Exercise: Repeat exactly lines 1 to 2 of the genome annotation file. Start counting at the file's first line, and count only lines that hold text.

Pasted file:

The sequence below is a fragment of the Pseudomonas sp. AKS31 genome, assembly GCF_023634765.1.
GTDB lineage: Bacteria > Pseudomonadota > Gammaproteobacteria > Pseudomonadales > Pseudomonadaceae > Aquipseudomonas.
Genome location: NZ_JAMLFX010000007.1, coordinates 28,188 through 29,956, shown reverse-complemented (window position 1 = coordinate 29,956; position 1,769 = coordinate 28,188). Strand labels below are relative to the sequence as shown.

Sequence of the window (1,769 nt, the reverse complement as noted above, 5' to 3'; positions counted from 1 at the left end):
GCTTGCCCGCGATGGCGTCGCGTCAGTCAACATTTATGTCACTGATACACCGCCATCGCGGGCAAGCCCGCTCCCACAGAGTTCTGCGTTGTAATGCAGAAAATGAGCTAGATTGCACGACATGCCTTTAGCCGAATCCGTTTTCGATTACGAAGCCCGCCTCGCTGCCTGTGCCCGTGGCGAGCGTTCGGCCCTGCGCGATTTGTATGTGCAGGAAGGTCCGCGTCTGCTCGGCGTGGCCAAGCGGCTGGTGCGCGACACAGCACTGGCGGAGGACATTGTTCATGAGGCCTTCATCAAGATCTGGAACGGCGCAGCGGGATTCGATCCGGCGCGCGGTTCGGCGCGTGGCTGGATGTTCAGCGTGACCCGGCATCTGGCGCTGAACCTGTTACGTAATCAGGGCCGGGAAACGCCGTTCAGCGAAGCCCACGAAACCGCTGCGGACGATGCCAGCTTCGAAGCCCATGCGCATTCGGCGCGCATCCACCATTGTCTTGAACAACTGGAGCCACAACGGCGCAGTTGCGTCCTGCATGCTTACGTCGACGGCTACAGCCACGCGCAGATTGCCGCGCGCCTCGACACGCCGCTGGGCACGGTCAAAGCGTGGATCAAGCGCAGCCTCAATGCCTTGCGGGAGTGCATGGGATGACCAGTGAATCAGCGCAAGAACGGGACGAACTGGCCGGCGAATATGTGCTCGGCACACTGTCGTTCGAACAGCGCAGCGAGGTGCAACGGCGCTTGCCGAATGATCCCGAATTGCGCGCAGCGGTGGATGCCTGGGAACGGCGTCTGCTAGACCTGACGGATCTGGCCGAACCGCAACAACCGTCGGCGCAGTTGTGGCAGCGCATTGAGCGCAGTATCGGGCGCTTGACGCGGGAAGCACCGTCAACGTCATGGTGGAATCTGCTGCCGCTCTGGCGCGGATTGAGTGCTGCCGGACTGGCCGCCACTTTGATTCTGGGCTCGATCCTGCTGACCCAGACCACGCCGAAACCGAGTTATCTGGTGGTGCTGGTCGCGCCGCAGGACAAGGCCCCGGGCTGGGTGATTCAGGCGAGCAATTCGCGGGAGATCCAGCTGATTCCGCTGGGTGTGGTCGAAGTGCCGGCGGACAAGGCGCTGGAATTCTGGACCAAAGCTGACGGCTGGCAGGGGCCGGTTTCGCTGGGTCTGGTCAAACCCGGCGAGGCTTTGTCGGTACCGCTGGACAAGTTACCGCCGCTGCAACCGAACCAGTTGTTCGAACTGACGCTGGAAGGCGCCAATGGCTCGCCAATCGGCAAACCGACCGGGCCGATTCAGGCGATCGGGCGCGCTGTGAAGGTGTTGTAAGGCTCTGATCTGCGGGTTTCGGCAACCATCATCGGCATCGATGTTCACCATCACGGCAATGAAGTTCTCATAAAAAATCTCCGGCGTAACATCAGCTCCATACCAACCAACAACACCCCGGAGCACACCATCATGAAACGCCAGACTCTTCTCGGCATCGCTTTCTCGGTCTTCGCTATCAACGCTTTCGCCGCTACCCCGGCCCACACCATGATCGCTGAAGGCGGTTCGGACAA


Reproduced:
The sequence below is a fragment of the Pseudomonas sp. AKS31 genome, assembly GCF_023634765.1.
GTDB lineage: Bacteria > Pseudomonadota > Gammaproteobacteria > Pseudomonadales > Pseudomonadaceae > Aquipseudomonas.